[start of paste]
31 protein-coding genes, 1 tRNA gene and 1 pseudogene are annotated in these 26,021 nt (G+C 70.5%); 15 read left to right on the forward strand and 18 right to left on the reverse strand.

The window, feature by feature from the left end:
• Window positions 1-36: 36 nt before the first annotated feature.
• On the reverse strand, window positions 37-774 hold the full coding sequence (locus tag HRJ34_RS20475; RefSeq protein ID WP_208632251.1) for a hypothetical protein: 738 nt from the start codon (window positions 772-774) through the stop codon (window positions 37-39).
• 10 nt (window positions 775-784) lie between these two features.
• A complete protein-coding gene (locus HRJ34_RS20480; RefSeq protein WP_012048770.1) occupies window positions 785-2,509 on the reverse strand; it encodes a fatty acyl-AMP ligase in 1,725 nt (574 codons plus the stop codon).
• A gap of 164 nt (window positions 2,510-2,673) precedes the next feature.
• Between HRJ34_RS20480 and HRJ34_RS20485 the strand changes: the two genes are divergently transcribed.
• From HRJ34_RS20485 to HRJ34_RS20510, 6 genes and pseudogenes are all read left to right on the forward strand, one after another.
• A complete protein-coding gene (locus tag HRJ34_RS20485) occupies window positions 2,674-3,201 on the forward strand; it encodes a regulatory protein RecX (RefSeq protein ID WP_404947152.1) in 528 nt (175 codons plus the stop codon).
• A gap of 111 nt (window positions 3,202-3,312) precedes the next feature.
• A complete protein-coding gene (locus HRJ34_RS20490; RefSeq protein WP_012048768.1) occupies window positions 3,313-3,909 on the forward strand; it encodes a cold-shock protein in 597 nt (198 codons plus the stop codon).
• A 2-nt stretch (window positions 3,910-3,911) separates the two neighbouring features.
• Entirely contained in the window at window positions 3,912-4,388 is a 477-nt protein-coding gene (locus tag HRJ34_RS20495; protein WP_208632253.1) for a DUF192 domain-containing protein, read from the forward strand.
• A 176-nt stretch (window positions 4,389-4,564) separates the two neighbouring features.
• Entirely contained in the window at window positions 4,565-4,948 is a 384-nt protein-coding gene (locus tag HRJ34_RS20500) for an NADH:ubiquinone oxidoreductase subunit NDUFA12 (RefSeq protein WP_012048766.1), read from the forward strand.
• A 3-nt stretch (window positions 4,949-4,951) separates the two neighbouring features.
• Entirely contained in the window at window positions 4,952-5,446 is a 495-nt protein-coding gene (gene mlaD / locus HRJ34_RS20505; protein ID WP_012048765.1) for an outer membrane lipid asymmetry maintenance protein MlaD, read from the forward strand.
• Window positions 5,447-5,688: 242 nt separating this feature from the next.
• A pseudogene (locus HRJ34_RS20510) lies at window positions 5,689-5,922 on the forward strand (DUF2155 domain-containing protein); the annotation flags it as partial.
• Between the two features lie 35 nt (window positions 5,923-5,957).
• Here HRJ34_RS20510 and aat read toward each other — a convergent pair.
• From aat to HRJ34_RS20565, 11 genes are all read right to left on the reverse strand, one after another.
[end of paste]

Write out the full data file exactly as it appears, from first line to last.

31 protein-coding genes, 1 tRNA gene and 1 pseudogene are annotated in these 26,021 nt (G+C 70.5%); 15 read left to right on the forward strand and 18 right to left on the reverse strand.

The window, feature by feature from the left end:
• Window positions 1-36: 36 nt before the first annotated feature.
• On the reverse strand, window positions 37-774 hold the full coding sequence (locus tag HRJ34_RS20475; RefSeq protein ID WP_208632251.1) for a hypothetical protein: 738 nt from the start codon (window positions 772-774) through the stop codon (window positions 37-39).
• 10 nt (window positions 775-784) lie between these two features.
• A complete protein-coding gene (locus HRJ34_RS20480; RefSeq protein WP_012048770.1) occupies window positions 785-2,509 on the reverse strand; it encodes a fatty acyl-AMP ligase in 1,725 nt (574 codons plus the stop codon).
• A gap of 164 nt (window positions 2,510-2,673) precedes the next feature.
• Between HRJ34_RS20480 and HRJ34_RS20485 the strand changes: the two genes are divergently transcribed.
• From HRJ34_RS20485 to HRJ34_RS20510, 6 genes and pseudogenes are all read left to right on the forward strand, one after another.
• A complete protein-coding gene (locus tag HRJ34_RS20485) occupies window positions 2,674-3,201 on the forward strand; it encodes a regulatory protein RecX (RefSeq protein ID WP_404947152.1) in 528 nt (175 codons plus the stop codon).
• A gap of 111 nt (window positions 3,202-3,312) precedes the next feature.
• A complete protein-coding gene (locus HRJ34_RS20490; RefSeq protein WP_012048768.1) occupies window positions 3,313-3,909 on the forward strand; it encodes a cold-shock protein in 597 nt (198 codons plus the stop codon).
• A 2-nt stretch (window positions 3,910-3,911) separates the two neighbouring features.
• Entirely contained in the window at window positions 3,912-4,388 is a 477-nt protein-coding gene (locus tag HRJ34_RS20495; protein WP_208632253.1) for a DUF192 domain-containing protein, read from the forward strand.
• A 176-nt stretch (window positions 4,389-4,564) separates the two neighbouring features.
• Entirely contained in the window at window positions 4,565-4,948 is a 384-nt protein-coding gene (locus tag HRJ34_RS20500) for an NADH:ubiquinone oxidoreductase subunit NDUFA12 (RefSeq protein WP_012048766.1), read from the forward strand.
• A 3-nt stretch (window positions 4,949-4,951) separates the two neighbouring features.
• Entirely contained in the window at window positions 4,952-5,446 is a 495-nt protein-coding gene (gene mlaD / locus HRJ34_RS20505; protein ID WP_012048765.1) for an outer membrane lipid asymmetry maintenance protein MlaD, read from the forward strand.
• Window positions 5,447-5,688: 242 nt separating this feature from the next.
• A pseudogene (locus HRJ34_RS20510) lies at window positions 5,689-5,922 on the forward strand (DUF2155 domain-containing protein); the annotation flags it as partial.
• Between the two features lie 35 nt (window positions 5,923-5,957).
• Here HRJ34_RS20510 and aat read toward each other — a convergent pair.
• From aat to HRJ34_RS20565, 11 genes are all read right to left on the reverse strand, one after another.